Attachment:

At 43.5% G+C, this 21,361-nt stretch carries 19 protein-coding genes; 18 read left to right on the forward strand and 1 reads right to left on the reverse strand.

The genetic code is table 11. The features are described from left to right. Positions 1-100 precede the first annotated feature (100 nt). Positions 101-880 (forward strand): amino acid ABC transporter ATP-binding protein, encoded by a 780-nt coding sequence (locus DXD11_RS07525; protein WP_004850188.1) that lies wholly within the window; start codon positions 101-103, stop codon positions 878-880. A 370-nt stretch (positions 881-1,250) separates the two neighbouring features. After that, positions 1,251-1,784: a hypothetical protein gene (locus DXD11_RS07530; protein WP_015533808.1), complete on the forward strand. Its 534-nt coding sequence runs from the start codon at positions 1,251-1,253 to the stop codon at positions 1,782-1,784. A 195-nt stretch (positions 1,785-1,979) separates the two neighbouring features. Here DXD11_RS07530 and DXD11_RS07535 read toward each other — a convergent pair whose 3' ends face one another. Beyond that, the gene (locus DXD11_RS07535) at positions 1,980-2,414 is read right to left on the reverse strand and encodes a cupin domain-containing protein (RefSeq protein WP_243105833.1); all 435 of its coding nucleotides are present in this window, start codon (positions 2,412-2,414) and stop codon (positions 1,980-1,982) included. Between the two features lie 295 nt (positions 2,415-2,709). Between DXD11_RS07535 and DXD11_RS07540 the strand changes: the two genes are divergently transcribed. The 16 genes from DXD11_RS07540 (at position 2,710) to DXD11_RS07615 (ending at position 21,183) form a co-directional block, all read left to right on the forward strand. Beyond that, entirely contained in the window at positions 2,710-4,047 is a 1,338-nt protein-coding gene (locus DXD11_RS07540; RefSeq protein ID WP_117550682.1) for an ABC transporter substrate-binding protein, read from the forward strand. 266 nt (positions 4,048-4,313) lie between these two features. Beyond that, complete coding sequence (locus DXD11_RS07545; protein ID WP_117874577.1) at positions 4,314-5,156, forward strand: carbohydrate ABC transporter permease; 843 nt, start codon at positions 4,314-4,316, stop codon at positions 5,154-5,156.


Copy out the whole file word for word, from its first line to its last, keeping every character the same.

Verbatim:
At 43.5% G+C, this 21,361-nt stretch carries 19 protein-coding genes; 18 read left to right on the forward strand and 1 reads right to left on the reverse strand.

The genetic code is table 11. The features are described from left to right. Positions 1-100 precede the first annotated feature (100 nt). Positions 101-880 (forward strand): amino acid ABC transporter ATP-binding protein, encoded by a 780-nt coding sequence (locus DXD11_RS07525; protein WP_004850188.1) that lies wholly within the window; start codon positions 101-103, stop codon positions 878-880. A 370-nt stretch (positions 881-1,250) separates the two neighbouring features. After that, positions 1,251-1,784: a hypothetical protein gene (locus DXD11_RS07530; protein WP_015533808.1), complete on the forward strand. Its 534-nt coding sequence runs from the start codon at positions 1,251-1,253 to the stop codon at positions 1,782-1,784. A 195-nt stretch (positions 1,785-1,979) separates the two neighbouring features. Here DXD11_RS07530 and DXD11_RS07535 read toward each other — a convergent pair whose 3' ends face one another. Beyond that, the gene (locus DXD11_RS07535) at positions 1,980-2,414 is read right to left on the reverse strand and encodes a cupin domain-containing protein (RefSeq protein WP_243105833.1); all 435 of its coding nucleotides are present in this window, start codon (positions 2,412-2,414) and stop codon (positions 1,980-1,982) included. Between the two features lie 295 nt (positions 2,415-2,709). Between DXD11_RS07535 and DXD11_RS07540 the strand changes: the two genes are divergently transcribed. The 16 genes from DXD11_RS07540 (at position 2,710) to DXD11_RS07615 (ending at position 21,183) form a co-directional block, all read left to right on the forward strand. Beyond that, entirely contained in the window at positions 2,710-4,047 is a 1,338-nt protein-coding gene (locus DXD11_RS07540; RefSeq protein ID WP_117550682.1) for an ABC transporter substrate-binding protein, read from the forward strand. 266 nt (positions 4,048-4,313) lie between these two features. Beyond that, complete coding sequence (locus DXD11_RS07545; protein ID WP_117874577.1) at positions 4,314-5,156, forward strand: carbohydrate ABC transporter permease; 843 nt, start codon at positions 4,314-4,316, stop codon at positions 5,154-5,156.